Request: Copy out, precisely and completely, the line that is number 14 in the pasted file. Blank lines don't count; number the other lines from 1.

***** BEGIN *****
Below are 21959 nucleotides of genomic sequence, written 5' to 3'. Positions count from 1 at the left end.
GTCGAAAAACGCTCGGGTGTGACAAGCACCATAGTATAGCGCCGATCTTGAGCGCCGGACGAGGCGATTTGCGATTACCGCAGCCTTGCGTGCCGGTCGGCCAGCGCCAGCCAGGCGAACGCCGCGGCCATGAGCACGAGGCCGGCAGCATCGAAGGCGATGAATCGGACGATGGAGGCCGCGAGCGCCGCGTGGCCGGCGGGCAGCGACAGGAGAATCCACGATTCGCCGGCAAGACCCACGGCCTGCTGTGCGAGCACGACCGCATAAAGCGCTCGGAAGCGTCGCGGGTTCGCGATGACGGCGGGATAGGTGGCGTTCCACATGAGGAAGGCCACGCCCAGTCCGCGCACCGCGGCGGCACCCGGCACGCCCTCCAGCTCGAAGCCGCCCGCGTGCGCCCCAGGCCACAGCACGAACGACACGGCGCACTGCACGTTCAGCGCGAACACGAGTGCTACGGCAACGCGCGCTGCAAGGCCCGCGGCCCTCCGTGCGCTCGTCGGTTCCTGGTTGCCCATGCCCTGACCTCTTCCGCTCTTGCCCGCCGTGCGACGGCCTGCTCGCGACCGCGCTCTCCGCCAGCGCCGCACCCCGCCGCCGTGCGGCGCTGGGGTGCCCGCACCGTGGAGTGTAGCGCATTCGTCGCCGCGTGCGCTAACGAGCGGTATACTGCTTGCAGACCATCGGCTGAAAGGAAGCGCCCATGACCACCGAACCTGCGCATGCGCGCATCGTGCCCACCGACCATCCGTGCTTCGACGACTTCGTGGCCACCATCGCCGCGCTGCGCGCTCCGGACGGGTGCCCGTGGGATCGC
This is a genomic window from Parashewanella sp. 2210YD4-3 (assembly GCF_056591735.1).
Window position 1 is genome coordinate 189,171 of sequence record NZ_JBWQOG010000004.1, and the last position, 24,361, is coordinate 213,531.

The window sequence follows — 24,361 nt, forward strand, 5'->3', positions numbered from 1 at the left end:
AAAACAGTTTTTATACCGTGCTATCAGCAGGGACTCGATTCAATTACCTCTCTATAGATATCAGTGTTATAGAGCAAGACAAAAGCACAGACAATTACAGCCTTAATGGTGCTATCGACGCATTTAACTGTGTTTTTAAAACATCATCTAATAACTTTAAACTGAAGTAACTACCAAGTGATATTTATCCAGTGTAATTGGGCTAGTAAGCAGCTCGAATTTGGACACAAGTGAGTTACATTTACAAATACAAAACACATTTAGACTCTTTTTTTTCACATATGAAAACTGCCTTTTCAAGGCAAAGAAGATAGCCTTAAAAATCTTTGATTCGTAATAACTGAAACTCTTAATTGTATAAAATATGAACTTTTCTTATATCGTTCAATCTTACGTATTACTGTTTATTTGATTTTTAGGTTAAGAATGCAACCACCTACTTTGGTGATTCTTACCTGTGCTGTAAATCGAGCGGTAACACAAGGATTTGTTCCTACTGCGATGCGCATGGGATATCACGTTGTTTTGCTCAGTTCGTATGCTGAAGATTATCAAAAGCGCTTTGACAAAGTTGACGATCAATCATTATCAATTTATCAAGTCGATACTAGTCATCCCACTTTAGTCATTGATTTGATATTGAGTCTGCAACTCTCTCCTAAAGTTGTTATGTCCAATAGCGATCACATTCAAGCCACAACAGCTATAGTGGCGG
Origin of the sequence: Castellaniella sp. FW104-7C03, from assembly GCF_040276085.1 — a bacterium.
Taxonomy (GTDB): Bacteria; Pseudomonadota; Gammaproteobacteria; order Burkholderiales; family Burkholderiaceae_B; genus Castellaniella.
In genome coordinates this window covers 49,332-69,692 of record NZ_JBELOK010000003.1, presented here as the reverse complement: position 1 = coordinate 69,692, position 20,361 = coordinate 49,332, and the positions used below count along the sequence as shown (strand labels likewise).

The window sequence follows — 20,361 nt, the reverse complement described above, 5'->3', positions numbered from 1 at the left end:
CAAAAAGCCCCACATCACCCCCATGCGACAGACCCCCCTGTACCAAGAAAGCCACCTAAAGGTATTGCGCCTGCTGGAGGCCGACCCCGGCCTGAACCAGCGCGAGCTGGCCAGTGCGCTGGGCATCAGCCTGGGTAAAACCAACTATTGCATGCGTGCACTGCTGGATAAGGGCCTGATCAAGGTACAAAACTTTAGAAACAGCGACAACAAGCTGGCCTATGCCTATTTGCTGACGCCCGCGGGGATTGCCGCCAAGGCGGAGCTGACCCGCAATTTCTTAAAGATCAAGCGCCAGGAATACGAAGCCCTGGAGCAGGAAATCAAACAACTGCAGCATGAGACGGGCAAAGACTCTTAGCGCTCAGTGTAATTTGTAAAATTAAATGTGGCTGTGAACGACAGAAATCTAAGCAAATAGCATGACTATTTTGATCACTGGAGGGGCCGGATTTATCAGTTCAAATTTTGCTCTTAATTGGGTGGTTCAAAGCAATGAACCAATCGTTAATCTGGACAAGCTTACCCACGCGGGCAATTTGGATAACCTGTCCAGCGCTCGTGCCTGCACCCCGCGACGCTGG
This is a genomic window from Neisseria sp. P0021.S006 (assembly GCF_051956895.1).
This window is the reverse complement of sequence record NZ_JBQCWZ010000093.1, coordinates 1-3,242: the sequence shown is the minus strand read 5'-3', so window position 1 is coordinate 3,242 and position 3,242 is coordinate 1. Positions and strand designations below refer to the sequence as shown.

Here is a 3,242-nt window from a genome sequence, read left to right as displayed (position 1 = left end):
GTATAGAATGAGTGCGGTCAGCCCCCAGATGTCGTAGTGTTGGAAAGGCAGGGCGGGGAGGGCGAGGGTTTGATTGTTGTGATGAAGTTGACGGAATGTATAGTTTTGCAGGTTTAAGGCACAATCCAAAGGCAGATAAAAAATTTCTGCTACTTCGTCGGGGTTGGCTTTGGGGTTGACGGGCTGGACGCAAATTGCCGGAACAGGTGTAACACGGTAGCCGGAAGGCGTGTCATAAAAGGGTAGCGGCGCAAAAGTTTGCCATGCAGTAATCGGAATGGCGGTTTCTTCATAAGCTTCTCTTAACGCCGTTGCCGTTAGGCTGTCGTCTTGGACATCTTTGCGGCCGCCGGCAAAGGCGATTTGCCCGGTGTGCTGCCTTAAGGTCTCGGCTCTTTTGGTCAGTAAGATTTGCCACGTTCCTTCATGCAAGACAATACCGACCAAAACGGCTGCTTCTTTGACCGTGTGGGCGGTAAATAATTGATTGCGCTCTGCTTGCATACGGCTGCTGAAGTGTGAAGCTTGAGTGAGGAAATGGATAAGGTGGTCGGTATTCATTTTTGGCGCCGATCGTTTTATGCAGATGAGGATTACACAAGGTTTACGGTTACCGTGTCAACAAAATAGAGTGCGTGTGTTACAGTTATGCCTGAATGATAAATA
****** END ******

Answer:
Here is a 3,242-nt window from a genome sequence, read left to right as displayed (position 1 = left end):